The Audit, Inspection, and Evaluation (AI&E) Academy strives to advance the knowledge and capabilities of CIGIE audit, inspector and evaluator staff by delivering professional training and development opportunities and working with the CIGIE Audit, and Inspection and Evaluation Committees.
Beth A. Hoffman León, Director; Beth.Leon@cigie.gov
For fiscal year 2014 AI&E Academy training programs are only available to CIGIE members. Registration will occur through established CIGIE AI&E training officers.
If you have questions regarding AI&E Academy training programs, please send an e-mail to RegisterAIE@cigie.gov.
AI&E Academy Training Programs being delivered in the first quarter of FY'14 are listed below as well as descriptions of all programs. The remaining schedule of delivery dates will be posted when finalized.
IG Authorities (IGA): November 12 in Washington, D.C. (Tuition-$100)
Introductory Auditor (IA): November 13-21 in Washington, D.C. (Tuition-$550)
Critical Thinking Skills (CTS): December 10-12 in Washington, D.C. (Tuition-$425)
The schedule for the below listed training programs will be posted when available.
Audit Peer Review (APR): Generally Accepted Government Auditing Standards (GAGAS) require audit organizations that perform audits in accordance with GAGAS to have an appropriate system of quality control and to undergo external peer reviews at least once every three years. Federal Offices of Inspector General (OIGs) use the Guide for Conducting External Peer Reviews of the Audit Organizations of Federal Offices of Inspector to help implement the GAGAS requirement.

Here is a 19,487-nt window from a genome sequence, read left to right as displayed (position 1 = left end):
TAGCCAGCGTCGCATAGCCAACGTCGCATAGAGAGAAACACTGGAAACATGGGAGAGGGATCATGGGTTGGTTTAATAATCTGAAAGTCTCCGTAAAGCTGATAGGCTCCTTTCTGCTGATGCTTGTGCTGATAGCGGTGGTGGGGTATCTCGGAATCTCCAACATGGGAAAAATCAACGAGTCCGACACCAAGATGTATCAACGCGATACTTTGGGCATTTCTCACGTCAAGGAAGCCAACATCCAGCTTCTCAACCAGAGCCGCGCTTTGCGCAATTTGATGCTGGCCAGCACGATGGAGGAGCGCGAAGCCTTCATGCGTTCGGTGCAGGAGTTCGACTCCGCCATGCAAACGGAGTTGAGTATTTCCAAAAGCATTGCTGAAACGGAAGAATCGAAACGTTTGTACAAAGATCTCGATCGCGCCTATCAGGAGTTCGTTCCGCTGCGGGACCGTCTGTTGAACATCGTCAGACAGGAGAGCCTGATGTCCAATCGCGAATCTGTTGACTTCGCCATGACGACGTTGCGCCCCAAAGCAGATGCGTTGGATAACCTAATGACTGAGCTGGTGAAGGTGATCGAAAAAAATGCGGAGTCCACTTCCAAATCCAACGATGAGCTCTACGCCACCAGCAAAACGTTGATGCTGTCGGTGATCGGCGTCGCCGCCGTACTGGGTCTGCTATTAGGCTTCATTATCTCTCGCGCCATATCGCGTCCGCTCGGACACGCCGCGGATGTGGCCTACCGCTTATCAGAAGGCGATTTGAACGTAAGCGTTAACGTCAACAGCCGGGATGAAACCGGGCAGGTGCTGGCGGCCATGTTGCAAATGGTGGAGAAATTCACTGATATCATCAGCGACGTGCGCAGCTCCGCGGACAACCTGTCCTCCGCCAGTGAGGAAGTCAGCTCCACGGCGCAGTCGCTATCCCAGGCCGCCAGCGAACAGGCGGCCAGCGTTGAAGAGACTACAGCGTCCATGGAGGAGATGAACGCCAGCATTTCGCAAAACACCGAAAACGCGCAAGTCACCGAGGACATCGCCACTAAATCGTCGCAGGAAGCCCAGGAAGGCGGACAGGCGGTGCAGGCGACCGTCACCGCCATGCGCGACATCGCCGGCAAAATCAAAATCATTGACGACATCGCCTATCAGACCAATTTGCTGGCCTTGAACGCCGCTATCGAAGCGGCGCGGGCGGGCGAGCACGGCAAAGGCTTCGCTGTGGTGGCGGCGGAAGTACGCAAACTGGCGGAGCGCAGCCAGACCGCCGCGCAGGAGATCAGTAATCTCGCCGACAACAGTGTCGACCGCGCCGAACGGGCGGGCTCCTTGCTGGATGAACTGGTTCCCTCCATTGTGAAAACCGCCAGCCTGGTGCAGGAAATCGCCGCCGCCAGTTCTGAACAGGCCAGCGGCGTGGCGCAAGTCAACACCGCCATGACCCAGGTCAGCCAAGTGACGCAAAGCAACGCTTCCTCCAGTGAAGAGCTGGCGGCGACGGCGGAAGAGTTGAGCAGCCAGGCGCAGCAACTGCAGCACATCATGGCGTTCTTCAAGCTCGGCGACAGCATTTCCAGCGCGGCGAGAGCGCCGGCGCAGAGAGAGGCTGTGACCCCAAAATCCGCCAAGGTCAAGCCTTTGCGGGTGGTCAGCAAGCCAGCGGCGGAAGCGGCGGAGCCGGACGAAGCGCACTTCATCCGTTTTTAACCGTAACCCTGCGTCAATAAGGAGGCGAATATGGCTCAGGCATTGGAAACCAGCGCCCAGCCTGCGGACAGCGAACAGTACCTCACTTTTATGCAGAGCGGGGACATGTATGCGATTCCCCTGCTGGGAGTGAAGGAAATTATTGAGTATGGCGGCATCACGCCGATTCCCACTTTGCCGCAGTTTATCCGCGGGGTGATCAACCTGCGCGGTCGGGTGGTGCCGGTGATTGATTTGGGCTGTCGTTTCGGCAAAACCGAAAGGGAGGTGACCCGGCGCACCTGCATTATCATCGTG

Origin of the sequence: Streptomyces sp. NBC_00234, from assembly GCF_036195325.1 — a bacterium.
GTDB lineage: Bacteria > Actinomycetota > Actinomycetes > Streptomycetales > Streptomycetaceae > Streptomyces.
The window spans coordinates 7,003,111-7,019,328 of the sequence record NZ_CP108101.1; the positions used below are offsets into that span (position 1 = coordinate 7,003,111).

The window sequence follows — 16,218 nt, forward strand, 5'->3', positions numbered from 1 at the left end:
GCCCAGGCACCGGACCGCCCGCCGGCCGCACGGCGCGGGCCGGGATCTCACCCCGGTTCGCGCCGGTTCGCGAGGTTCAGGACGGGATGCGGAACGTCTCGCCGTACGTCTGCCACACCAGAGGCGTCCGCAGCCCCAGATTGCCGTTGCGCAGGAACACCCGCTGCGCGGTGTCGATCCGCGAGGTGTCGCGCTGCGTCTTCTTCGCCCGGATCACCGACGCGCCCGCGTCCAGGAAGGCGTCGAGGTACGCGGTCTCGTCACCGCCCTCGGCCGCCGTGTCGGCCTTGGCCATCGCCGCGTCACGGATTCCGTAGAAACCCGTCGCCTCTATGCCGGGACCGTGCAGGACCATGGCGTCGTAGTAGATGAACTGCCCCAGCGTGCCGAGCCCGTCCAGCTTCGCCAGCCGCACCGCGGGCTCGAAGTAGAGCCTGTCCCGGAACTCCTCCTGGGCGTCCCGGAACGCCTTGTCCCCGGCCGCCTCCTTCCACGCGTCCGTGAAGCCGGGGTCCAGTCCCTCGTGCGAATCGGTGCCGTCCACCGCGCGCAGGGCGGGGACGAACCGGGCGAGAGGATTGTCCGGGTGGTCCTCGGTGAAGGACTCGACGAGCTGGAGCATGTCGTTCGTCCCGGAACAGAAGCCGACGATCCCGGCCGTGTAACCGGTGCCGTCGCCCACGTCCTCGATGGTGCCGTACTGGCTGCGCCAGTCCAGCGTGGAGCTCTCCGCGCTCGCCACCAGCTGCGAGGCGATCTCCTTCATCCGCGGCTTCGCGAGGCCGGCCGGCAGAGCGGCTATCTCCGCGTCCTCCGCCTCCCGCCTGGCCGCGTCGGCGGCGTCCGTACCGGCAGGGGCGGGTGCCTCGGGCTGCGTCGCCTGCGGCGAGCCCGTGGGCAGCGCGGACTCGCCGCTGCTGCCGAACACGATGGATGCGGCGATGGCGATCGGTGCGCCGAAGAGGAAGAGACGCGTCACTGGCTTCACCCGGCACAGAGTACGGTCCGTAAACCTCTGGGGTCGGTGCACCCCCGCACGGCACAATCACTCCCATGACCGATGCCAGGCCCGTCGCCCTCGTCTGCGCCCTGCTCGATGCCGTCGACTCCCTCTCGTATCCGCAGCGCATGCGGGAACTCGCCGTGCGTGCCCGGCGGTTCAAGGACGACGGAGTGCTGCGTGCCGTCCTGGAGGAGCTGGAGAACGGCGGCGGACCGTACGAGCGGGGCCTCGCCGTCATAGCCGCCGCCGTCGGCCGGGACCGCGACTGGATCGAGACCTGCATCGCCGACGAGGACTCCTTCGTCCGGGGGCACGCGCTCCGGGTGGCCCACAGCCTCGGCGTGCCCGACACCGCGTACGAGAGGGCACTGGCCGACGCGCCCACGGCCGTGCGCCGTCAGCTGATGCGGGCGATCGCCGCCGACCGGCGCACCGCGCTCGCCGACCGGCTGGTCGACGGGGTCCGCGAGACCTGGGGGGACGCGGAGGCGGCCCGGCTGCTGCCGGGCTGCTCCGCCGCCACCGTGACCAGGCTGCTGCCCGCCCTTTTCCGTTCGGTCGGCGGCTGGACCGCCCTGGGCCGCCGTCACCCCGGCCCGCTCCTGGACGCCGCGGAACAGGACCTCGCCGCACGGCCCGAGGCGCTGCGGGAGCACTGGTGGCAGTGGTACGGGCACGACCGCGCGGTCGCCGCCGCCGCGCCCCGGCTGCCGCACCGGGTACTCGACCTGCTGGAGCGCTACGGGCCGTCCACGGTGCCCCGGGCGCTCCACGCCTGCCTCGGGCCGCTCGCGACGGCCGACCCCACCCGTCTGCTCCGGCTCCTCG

Who Should Attend: All OIG audit staff or managers involved in conducting an external peer review or those receiving a review under GAGAS and using the Guide for Conducting External Peer Reviews of the Audit Organizations of Federal Offices of Inspector should attend.
What You Will Learn: Participants will learn how to conduct an external peer review using the Guide for Conducting External Peer Reviews of the Audit Organizations of Federal Offices of Inspector as a reference. The primary topics covered include planning, performing, and reporting the results of a peer review. Reference materials include examples of peer reviews and checklists that can be used during a peer review. The instructors are subject matter experts and share their peer review experience.
Comments from APR Participants:
"This course gave me great insight into the peer review process and enhanced my understanding of the GAGAS requirements..."